Set during World War II and the years that follow, Warlight is a coming-of-age novel by Michael Ondaajte, the author of the acclaimed book, The English Patient. Following the stories of siblings Michael and Rachel, and to a lesser extent the shadowy collection of characters who move in and out of their lives, including their parents, the novel is also a homage to the unnamed men and women who worked in Britain’s secret service and the price they paid as a result.
Two of the most interesting characters in the book come from the assortment of people that hover around the children: the rogues known as The Moth and The Darter. Somehow, however, The Moth doesn’t get fleshed out in the manner of The Darter, even though The Moth is the children’s primary care-giver. The Darter is the story’s most interesting character, more so than any of the book’s protagonists, and I couldn’t help thinking that these are the type of characters at which Ondaatje is best; think about Carvaggio, the thief from The English Patient.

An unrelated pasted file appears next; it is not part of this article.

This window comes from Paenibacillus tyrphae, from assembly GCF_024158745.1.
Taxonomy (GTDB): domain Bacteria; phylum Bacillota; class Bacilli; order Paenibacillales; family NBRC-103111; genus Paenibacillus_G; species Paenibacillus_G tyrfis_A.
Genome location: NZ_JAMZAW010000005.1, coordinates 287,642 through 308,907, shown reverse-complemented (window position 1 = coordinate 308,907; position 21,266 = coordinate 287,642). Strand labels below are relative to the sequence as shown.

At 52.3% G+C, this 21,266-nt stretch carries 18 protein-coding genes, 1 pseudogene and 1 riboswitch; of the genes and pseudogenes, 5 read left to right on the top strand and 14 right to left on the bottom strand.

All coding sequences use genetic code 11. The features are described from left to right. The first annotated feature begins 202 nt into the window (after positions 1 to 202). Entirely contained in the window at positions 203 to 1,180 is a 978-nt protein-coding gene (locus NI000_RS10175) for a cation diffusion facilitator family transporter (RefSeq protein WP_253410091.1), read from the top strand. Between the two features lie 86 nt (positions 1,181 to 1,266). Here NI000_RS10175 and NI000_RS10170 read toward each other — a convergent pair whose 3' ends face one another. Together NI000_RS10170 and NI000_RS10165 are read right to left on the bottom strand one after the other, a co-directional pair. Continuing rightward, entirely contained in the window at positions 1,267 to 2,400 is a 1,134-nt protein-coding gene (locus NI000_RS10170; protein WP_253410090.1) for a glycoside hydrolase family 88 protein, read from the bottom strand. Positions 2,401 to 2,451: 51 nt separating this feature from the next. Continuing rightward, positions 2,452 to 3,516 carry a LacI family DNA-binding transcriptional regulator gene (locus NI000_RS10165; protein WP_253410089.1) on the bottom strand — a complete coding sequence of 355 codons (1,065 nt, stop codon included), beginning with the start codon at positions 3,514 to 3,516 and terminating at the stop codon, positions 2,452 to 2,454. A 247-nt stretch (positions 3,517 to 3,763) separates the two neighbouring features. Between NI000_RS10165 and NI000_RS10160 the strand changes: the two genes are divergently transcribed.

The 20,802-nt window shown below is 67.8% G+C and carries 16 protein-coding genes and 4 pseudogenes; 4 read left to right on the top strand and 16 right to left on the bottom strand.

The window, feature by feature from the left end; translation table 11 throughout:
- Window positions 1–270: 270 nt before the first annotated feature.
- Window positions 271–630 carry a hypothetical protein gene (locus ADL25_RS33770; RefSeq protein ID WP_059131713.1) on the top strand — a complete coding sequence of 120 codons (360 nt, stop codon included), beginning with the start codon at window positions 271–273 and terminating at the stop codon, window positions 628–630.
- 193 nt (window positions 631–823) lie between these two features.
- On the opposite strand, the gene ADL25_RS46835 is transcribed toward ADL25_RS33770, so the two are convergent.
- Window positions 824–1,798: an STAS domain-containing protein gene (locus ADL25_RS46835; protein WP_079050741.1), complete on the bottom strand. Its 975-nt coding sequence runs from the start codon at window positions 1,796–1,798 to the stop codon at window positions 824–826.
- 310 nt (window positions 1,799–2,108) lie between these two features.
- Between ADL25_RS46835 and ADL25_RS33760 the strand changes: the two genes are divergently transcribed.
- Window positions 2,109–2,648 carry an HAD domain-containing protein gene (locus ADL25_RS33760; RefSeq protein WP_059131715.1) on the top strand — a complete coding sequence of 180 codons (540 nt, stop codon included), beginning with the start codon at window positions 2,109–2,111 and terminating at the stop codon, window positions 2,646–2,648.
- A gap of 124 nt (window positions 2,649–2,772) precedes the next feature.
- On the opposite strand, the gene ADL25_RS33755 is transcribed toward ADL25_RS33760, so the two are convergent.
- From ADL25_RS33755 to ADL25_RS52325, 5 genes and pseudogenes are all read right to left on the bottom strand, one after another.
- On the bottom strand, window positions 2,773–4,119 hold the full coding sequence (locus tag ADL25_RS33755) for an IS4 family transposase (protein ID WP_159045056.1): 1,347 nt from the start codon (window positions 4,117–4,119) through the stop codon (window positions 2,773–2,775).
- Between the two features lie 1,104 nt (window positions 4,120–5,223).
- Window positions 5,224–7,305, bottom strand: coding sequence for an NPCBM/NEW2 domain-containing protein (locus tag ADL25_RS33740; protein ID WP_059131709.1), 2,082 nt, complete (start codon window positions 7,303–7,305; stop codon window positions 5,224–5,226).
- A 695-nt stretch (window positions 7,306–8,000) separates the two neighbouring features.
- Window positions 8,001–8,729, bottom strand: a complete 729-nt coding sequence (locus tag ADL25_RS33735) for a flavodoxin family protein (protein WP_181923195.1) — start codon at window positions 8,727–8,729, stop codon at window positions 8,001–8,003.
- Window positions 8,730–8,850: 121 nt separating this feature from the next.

The book has an interesting setting, but suffers from a primary protagonist, Michael, who really doesn’t make you care that much about him. In addition, the story suffers from too many, too easy coincidences; the pace isn’t well-maintained, the narrative is poorly structured, and many readers will not finish this book. Save yourself the trouble and skip Warlight unless you find it necessary to declare to the world that you have read all of Ondaatje’s published works.